Netflix to enter into Video Games after its share fall

As people emerge from their pandemic cages, Netflix has experienced its greatest drop in subscription growth in eight years, according to the report. Consequently, it is adding a new attraction to its lineup; that is video games.

On Tuesday, the video streaming company revealed that it will include video games in its existing membership levels at no additional cost. However, the company did not specify when the service would be available or what types of games it would be creating.

It was announced in connection with the release of Netflix’s most recent financial report that the long-awaited expansion will take place.

According to the financial breakdown, the video service gained 1.5 million new customers between April and June of this year.

Despite the fact that it is a small improvement over the modest rise that management predicted after the service got off to a slow start during the wintertime, it is still well below the rate of growth seen in prior years.

It is the company’s weakest first-half performance since 2013 when it was still rolling out more original programming as it transitioned away from licensing existing TV shows and movies.

Netflix’s net gain of 5.5 million subscribers through the first six months of this year represents its weakest first-half performance since 2013.

With the introduction of video games that Netflix wants to develop internally as part of what is billed as a multi-year expansion, the streaming service has taken another giant step forward.

It was revealed last week that the company, based in Los Gatos, California, had hired Mike Verdu, a senior video game executive, to investigate possible prospects in another sector of entertainment. The move was a foreshadowing of the move.

In a Tuesday conference call with investors, Netflix co-CEO Reed Hastings stated, “The reason we’re doing these is to help the subscription service expand and be more significant in people’s lives.”

Netflix’s chief product officer, Greg Peters, has stated that the firm will initially focus on mobile games before extending to consoles and flat screens as well as other platforms.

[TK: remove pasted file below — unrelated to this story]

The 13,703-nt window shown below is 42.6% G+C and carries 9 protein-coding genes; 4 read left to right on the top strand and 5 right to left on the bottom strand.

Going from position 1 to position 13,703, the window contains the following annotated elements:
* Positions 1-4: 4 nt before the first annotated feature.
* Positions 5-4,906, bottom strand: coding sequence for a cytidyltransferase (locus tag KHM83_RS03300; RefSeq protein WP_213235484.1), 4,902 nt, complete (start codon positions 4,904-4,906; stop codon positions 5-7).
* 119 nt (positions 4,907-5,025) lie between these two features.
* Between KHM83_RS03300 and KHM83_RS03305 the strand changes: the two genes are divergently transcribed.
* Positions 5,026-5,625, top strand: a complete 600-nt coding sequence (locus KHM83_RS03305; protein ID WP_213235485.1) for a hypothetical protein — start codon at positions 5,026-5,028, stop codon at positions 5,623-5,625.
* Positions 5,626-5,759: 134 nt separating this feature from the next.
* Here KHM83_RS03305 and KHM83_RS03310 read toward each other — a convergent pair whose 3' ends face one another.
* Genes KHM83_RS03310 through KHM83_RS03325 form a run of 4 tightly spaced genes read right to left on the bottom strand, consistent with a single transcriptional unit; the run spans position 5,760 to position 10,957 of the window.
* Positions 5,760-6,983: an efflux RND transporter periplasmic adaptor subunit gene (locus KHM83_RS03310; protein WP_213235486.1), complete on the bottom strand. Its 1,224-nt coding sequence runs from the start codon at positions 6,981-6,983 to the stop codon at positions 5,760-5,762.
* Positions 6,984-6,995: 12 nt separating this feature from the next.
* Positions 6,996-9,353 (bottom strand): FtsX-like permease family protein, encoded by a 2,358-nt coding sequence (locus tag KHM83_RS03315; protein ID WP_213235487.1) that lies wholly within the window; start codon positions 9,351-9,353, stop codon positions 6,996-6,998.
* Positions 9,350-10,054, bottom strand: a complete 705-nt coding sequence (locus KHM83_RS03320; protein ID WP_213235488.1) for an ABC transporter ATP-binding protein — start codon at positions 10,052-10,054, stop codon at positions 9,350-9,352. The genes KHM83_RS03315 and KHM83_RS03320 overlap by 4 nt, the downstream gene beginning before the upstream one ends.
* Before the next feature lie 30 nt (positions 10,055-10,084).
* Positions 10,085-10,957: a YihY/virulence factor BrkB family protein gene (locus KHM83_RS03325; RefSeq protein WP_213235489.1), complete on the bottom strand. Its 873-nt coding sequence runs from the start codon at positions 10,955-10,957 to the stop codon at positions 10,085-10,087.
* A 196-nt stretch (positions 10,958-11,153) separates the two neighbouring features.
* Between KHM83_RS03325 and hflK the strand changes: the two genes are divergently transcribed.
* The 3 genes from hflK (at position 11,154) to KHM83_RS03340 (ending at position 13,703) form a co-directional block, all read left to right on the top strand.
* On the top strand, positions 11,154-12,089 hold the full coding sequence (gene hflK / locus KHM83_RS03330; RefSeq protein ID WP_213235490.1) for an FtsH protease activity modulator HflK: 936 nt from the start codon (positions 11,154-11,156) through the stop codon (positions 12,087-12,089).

According to Peters, the games would first be connected to some of Netflix’s most popular content, but independent titles may be added to the mix in the future. His speculations even included the possibility that Netflix may develop a television series or feature based on one of its video games in the future.

“There’s a huge, huge reward on the stake here, and our job is to stay laser-focused,” Peters said. Amid an increasingly competitive sector that includes companies such as The Walt Disney Company, HBO, Amazon, and Apple, Netflix continues to be the world’s largest streaming service despite a slowdown in growth this year.

Netflix reached a total of 209 million customers globally at the end of June.

Netflix’s size has also resulted in a continuous stream of revenues. Compared to the same period last year, the business made $1.35 billion, or $2.97 per share, virtually tripling its earnings. Revenue increased by 19% over the previous year, reaching $7.3 billion.

However, the disappointing first-half results represent a significant improvement from the previous year, when government-imposed lockdowns throughout the world caused individuals to engage in binge-watching crazes while confined at home.

Netflix, which was already the world’s largest video streaming service when the epidemic began in March 2020, added 26 million new members during the first half of last year, putting it in the first place.

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The decline in subscriber growth this year has been more severe than predicted, despite the fact that no one expected Netflix to maintain its record-breaking pace.

From a high of $593.29 six months ago, Netflix’s stock has declined by almost 10% to its current level. Following the release of the news on Tuesday, the stock gained a little amount of ground in extended trade.

Netflix management has attributed a portion of this year’s decline to production delays caused by the epidemic, which resulted in the video provider having fewer proven blockbusters.

As new seasons of popular television series such as ‘Sex Education and ‘Third Rock from the Sun’ are released, as well as movies starring big-name stars like Leonardo DiCaprio and Meryl Streep, the city of Los Gatos, California, anticipates that the problem will be alleviated during the second half of this year.

Despite this, Netflix disappointed investors with a projection that predicted just a 3.5 million increase in members for the period of July to September this year.

According to FactSet Research, this was much lower than analysts’ expectations of growth of 5.6 million subscribers in the third quarter.

CFRA analyst Tuna Amobi report says, the ‘very disappointing’ guidance has heightened concerns about growing competition in video streaming, as well as the repercussions from the end of pandemic lockdowns, among other things.

Netflix’s cautious approach implies that the company does not expect to see an instant boost from its entry into a highly competitive video game market that is already dominated by considerably more experienced businesses such as Epic Games, Microsoft, and Electronic Arts, among others.

However, if Netflix’s foray into video games is successful, it may ultimately be able to raise its pricing as a result of the increased power.

It has already been boosting membership prices in recent years, which has assisted the firm in raising the average monthly income generated per subscriber to $14.54 in its largest market, which consists mostly of the United States and Canada. That is a 16% gain over the $12.52 per month earned two years ago.

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